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Officials urge more than 100,000 to flee US flood
More than 100,000 told to evacuate in Pennsylvania because of flooding
By The Associated Press

HERSHEY, Pennsylvania (AP) ' More than 100,000 residents were ordered to move away from the rising Susquehanna River on Thursday as the remnants of Tropical Storm Lee dumped more rain across the U.S. Northeast.

The Susquehanna is projected to crest in northeastern Pennsylvania between 4 p.m. EDT (2000 GMT) and 8 p.m. Thursday at 41 feet (12.5 meters) ' the same height as the levee system protecting riverfront communities including Wilkes-Barre and Kingston, officials said. Residents were ordered to leave by 4 p.m.

"There is no need to panic," Wilkes-Barre Mayor Tom Leighton said. "This is a precautionary evacuation and the safety of our residents is our biggest concern. We have prepared for this type of emergency and we are ready to respond to whatever comes our way over the next 72 hours."

Wet weather followed by Hurricane Irene and its remnants have saturated the soil across the Northeast, leaving water no place to go but into already swollen creeks and rivers. Many areas flooding this week were spared a direct hit by Irene, but authorities took no chances in the same places inundated by historic flooding after Hurricane Agnes in 1972.

The evacuations come as the remnants of Lee, which has caused flooding and power outages across the South since hitting the Gulf Coast last week, slogged northward.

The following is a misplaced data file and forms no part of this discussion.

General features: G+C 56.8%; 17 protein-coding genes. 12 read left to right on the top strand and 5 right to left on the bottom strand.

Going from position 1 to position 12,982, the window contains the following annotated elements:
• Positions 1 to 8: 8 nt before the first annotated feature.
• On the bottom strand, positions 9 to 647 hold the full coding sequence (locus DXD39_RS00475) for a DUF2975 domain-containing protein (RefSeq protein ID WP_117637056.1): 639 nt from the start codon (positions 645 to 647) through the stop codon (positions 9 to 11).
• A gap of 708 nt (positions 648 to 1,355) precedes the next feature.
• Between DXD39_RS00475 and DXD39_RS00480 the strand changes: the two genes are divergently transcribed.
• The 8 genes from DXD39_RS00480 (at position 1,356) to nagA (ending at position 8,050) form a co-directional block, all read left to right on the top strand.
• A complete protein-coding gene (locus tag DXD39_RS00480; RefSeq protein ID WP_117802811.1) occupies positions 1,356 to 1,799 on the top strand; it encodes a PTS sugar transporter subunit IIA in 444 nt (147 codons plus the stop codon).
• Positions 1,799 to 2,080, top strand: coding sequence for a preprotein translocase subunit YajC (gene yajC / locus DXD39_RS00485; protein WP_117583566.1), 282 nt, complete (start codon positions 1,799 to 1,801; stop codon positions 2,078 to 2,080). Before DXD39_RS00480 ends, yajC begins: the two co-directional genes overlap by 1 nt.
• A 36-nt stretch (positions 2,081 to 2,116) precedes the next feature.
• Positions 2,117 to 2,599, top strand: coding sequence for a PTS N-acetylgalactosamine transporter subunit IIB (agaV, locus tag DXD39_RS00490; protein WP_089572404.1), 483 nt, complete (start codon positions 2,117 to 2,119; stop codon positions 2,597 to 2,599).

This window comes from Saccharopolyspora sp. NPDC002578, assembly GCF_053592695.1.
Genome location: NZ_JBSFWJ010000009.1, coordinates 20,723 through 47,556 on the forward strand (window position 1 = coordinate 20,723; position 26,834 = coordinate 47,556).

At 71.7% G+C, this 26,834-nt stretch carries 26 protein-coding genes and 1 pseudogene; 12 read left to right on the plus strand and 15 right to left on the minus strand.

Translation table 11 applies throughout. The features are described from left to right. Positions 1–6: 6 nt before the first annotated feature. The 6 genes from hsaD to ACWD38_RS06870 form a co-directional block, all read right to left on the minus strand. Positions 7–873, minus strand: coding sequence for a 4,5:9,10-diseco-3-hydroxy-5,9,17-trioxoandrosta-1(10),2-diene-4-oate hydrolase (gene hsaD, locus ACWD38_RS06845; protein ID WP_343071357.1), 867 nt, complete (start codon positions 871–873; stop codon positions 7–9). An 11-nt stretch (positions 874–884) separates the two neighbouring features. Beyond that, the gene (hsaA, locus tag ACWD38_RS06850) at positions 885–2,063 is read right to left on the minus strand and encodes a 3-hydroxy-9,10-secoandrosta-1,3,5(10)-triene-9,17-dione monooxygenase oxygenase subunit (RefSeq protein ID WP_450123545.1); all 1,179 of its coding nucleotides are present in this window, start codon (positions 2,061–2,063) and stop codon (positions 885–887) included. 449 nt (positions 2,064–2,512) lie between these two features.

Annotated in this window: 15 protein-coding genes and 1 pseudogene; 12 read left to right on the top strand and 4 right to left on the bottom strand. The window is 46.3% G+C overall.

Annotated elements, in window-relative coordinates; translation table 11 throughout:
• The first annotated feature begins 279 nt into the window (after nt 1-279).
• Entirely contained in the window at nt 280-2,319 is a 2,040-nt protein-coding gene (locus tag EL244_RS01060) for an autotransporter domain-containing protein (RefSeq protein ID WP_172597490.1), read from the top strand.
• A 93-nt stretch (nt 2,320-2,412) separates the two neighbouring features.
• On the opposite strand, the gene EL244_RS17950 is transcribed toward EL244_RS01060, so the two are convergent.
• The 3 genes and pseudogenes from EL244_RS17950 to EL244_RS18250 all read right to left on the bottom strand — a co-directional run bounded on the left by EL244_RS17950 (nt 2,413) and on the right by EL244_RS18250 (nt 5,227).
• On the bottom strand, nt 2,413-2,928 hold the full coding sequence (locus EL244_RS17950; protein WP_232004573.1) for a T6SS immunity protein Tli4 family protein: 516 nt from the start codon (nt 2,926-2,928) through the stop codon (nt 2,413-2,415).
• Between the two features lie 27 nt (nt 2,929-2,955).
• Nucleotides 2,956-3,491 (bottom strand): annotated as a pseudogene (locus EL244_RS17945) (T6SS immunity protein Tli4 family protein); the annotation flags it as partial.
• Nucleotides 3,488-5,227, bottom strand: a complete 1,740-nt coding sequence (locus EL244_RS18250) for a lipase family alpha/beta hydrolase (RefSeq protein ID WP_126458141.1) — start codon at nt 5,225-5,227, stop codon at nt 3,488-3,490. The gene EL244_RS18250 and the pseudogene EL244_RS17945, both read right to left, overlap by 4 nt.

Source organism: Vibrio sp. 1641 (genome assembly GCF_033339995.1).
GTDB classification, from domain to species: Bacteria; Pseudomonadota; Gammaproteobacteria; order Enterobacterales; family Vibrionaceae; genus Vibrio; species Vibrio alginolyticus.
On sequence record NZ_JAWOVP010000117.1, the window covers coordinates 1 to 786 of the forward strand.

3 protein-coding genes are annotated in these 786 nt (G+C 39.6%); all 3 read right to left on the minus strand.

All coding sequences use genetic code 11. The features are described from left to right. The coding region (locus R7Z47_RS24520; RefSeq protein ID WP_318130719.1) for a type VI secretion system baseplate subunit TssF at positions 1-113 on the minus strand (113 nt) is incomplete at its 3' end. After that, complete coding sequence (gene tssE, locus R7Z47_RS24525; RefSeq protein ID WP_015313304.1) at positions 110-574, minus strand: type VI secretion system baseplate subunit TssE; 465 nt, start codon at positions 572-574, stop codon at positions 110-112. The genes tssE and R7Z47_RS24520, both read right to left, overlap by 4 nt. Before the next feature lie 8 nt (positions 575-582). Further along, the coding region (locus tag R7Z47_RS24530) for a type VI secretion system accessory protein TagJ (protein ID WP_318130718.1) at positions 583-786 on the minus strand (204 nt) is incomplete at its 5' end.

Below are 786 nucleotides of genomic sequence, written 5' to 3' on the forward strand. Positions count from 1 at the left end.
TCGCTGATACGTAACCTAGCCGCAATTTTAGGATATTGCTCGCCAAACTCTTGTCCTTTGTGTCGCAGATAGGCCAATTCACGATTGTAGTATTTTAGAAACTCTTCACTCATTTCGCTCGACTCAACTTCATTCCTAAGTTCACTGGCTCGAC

The National Weather Service predicted rain would continue to fall heavily across the mid-Atlantic and Northeastern states through Thursday, with up to 10 inches (25 centimeters) in some places.

Roads and highways closed around the region. In Philadelphia, flooding and a rock slide closed the eastbound lanes of the Schuylkill Expressway, a major artery into the city, and it could take hours for the road to reopen.

In New York, the Thruway Authority expected Thursday to close a 105-mile (170-kilometer) stretch of Interstate 90 where it runs along the Mohawk River, which had overflowed its banks in some areas. It's the state's most heavily traveled east-west highway.

In eastern New York, thousands of people were expected to evacuate the flood-battered Binghamton area Thursday, and some schools were closed in the surrounding area.

Two storm-related deaths were reported in Pennsylvania. Police in Derry Township said a man who was removing water from his basement was killed when the house's foundation collapsed, and a motorist trapped in a vehicle drowned early Thursday morning in Elizabeth Township, in Lancaster County.

Lee formed just off the Louisiana coast late last week and gained strength as it lingered in the Gulf for a couple of days. It dumped more than 12 inches (30 centimeters) of rain in New Orleans and trudged across Mississippi and Alabama.

The rainy remnants of Agnes devastated the Susquehanna River basin in 1972 after moving up the coast. At the time it was one of the most damaging hurricanes ever recorded despite being a relatively weak storm.

Meanwhile, in the open Atlantic, Hurricane Katia brought rough surf to the East Coast but was not expected to make landfall in the U.S. Tropical Storm Maria also formed Wednesday far out in the Atlantic, but it was too soon to tell if and where it might make landfall.


Contributing to this report were Associated Press writers Chris Carola, Michael Hill and Rik Stevens in Albany, New York; Jim Fitzgerald in White Plains, New York; John Curran in Montpelier, Vermont; and Genaro C. Armas in State College, Pennsylvania.

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